Atlanta stands in for many cities (and occasionally itself) in film and on TV.
Photo by Capt. William Carraway, courtesy the Georgia National Guard.
Regardless of your taste in entertainment, it is likely that one of your favorite movies or TV shows was filmed at least partly in Georgia.
Releases from just the past year include the “Jumanji” and “Zombieland” sequels; the Stephen King adaptation “Doctor Sleep”; reality shows including “American Ninja Warrior” and “Love & Hip Hop”; the return of Alton Brown’s “Good Eats”; a variety of Christmas-themed romance movies for channels in need of a constant supply; and dozens of other projects. In large part, this boom in production is due to the state’s generous tax credit program for film and television.
Georgia’s Entertainment Industry Investment Act offers companies a 20% tax credit if they spend $500,000 or more in a year on production or post-production in the state. That spending may be concentrated on one project or spread among several. (Promotional spending does not count toward the threshold.) If the company includes a logo designed by the state in the finished product, it can secure an extra 10%, for a total credit of 30%. Companies that have little tax liability in Georgia may also sell or transfer their credits. The 2008 program included no built-in sunset date. Unless lawmakers decide to end the party, this deal is open to filmmakers and TV producers indefinitely.
The prospect of losing Georgia’s incentives seems remote. The program garners wide bipartisan support. Both Republican Gov. Brian Kemp and his Democratic rival, Stacey Abrams, pledged to support the initiative during the 2018 campaign. Georgia Senate Majority Leader Mike Dugan, a Republican who represents the city of Carrollton, said bluntly in an interview in early February: “Nobody wants to get rid of film tax credits.” In a highly partisan era, it seems to be one thing most Georgia politicians can agree on. There are two obvious reasons.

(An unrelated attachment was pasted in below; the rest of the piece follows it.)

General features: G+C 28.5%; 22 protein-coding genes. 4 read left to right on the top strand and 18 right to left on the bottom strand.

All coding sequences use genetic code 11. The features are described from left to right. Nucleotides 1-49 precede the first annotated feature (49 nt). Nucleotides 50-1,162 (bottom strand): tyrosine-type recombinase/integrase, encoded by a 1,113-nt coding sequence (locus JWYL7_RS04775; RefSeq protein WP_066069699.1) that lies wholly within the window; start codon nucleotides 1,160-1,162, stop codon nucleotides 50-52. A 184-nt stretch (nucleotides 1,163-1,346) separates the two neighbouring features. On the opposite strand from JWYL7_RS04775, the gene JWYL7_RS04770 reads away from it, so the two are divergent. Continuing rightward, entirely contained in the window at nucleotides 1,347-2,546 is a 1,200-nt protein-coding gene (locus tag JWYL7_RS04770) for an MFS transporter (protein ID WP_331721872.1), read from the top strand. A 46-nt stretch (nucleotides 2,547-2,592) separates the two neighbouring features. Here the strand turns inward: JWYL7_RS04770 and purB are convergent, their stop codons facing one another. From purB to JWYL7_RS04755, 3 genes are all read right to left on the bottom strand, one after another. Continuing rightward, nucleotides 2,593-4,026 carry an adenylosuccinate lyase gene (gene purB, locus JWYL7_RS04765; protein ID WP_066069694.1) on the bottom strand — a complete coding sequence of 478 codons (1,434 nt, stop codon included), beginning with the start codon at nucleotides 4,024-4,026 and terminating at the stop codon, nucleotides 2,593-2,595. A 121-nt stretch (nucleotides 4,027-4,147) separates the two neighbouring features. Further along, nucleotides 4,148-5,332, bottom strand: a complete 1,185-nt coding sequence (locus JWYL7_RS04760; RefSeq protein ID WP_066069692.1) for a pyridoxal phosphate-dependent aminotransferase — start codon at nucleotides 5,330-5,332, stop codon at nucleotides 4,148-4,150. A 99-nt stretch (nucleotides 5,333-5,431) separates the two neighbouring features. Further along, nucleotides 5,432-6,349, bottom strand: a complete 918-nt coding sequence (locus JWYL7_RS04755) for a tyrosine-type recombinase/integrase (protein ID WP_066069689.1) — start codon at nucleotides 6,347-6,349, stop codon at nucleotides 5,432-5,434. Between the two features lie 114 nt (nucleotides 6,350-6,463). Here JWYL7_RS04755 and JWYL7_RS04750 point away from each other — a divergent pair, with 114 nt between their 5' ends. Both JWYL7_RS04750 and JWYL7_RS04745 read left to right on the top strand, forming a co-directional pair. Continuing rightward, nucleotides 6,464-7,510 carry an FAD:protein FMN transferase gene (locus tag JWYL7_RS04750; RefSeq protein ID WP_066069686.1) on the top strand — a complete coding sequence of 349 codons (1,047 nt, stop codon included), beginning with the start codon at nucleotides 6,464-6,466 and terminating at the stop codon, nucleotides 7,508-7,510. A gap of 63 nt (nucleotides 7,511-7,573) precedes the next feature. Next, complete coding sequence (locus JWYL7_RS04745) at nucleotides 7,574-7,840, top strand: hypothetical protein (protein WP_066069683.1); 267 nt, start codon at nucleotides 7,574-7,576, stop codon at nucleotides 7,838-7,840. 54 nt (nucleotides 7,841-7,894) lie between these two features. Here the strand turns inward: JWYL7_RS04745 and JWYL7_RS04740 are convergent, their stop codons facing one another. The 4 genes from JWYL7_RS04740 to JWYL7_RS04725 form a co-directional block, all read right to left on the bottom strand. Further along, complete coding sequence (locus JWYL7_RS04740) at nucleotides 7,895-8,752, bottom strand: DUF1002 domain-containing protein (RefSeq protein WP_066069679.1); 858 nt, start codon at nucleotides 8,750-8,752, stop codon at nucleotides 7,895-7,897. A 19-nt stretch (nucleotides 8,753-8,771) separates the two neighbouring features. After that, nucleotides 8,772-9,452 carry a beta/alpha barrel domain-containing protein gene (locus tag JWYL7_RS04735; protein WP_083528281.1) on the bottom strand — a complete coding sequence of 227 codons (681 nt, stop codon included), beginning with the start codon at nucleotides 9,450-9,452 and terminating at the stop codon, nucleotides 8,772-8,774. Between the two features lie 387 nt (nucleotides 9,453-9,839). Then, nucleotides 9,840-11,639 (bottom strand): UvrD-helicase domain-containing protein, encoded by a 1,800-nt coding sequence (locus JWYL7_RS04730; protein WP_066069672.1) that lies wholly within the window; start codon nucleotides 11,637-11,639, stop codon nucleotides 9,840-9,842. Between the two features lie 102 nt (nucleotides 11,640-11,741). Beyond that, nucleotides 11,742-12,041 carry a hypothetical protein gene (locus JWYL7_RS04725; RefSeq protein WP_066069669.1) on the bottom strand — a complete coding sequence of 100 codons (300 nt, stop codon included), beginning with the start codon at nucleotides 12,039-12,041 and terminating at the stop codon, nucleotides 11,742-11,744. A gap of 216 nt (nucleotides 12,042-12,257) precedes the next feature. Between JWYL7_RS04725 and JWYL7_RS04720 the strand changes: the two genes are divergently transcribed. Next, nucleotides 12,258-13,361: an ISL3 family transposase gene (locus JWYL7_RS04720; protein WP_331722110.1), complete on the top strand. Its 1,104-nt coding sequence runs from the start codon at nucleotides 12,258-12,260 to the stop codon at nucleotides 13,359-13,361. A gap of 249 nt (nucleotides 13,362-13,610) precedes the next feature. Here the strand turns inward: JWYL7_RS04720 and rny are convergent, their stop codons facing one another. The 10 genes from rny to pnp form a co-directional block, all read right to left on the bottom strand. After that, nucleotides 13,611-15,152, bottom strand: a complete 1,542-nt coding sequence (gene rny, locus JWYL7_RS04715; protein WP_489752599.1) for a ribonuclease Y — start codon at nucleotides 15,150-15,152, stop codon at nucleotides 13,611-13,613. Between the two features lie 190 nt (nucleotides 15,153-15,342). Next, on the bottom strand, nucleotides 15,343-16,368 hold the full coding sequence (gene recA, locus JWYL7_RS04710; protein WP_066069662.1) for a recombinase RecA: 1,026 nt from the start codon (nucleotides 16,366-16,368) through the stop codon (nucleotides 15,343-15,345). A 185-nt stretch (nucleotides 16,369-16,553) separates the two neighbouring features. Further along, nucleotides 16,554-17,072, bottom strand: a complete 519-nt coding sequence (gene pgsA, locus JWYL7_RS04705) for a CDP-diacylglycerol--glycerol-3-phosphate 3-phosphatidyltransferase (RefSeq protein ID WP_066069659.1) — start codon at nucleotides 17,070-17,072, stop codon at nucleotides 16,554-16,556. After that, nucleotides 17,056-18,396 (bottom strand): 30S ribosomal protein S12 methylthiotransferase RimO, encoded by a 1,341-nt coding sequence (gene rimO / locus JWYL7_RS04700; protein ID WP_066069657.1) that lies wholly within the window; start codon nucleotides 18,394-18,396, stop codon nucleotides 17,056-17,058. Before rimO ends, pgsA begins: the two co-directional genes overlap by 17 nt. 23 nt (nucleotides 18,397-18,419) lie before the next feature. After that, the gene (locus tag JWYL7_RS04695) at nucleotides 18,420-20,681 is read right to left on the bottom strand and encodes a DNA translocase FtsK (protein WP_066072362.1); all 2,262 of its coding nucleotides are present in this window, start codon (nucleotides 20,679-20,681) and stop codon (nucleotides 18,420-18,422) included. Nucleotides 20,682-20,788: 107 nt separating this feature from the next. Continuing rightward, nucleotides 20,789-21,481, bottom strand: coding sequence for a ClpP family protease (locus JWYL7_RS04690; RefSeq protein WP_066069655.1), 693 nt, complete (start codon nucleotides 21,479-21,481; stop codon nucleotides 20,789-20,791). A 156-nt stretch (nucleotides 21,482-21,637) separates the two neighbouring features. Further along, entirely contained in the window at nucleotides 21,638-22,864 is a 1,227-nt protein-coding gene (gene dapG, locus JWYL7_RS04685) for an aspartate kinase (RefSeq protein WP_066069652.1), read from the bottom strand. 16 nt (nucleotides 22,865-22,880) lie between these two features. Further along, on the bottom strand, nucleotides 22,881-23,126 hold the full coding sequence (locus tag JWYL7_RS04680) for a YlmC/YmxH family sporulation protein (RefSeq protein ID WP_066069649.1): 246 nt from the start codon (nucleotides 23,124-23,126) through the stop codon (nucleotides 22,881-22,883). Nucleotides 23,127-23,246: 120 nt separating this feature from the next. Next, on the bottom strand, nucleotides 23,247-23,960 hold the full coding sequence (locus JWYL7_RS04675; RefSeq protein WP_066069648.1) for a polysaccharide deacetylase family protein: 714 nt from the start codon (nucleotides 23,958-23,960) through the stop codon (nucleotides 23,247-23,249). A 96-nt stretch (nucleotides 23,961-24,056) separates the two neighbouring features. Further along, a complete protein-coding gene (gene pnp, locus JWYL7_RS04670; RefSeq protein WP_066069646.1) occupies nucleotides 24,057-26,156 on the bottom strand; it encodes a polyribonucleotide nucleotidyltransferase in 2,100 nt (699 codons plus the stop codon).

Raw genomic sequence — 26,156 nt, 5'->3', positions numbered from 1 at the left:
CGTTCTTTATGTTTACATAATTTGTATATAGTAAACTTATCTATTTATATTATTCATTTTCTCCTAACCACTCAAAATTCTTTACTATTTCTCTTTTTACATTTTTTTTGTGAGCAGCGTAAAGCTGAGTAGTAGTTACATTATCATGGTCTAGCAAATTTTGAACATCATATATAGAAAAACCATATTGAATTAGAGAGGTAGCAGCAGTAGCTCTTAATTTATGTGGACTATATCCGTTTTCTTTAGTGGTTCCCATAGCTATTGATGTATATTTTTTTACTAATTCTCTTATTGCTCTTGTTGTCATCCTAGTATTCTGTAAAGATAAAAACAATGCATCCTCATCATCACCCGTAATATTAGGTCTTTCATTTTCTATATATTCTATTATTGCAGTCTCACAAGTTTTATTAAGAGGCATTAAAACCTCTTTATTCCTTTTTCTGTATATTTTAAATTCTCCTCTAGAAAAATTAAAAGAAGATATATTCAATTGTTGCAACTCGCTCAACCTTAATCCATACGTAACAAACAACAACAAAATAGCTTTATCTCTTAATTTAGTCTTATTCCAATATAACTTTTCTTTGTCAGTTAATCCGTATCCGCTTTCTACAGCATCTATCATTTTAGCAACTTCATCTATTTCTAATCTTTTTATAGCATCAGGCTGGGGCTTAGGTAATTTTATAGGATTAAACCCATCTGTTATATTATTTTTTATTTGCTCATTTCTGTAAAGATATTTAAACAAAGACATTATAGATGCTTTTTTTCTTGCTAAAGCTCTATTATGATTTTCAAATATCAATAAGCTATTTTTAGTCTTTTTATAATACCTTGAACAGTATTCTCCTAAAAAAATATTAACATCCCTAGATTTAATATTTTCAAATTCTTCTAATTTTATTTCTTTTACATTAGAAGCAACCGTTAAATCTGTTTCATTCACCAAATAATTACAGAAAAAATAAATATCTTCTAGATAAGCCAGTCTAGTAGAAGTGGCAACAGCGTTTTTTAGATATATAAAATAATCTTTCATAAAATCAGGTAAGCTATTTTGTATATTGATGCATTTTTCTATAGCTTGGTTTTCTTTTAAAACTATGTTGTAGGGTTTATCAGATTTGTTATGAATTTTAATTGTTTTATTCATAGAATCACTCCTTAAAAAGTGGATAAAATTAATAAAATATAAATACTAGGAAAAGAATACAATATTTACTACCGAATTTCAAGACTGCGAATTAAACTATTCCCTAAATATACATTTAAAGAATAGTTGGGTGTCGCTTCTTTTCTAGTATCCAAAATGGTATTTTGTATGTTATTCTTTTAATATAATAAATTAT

First, the program has an undeniable “cool” factor. Georgians enjoy seeing their home all over the latest Marvel movie. Filming locations can even become tourist draws in their own right. At the same time, a lot of the actual production happens in studios or rural areas, meaning movie shoots don’t frequently inconvenience residents. Everyone likes to be popular, and Georgians aren’t exempt from the glamour of big-name actors and blockbuster productions.
The second reason so many lawmakers support the incentive program is financial. Politicians on both sides of the aisle are quick to say that the program has been a fiscal boon for the state. But unlike the cool factor, this financial benefit is not undeniable. True believers insist the program is great for everyone: the government, artists and Georgia residents. Some economists aren’t so sure.
Georgia grants more film credits than any other state. The program generated more than $3 billion in credits between 2013 and 2017, with $915 million of that amount in 2017 alone. The Atlanta Journal-Constitution recently reported that the total has climbed close to $4 billion since the program’s inception.
Given how much money is involved, it is important for the state to try to measure the program’s effectiveness. The question is: How? Georgia has long used a “multiplier” when calculating the financial impact of film or TV spending. For every $1 of direct spending, the state calculates that $3.57 in economic value is created. Where does this number come from? No one seems to know for sure, although Georgia has used this multiplier for at least the last 30 years. It’s possible that the multiplier is a useful estimate, and that film and TV spending does lead to this much economic impact, or even more. But it’s also possible that the impact is much lower.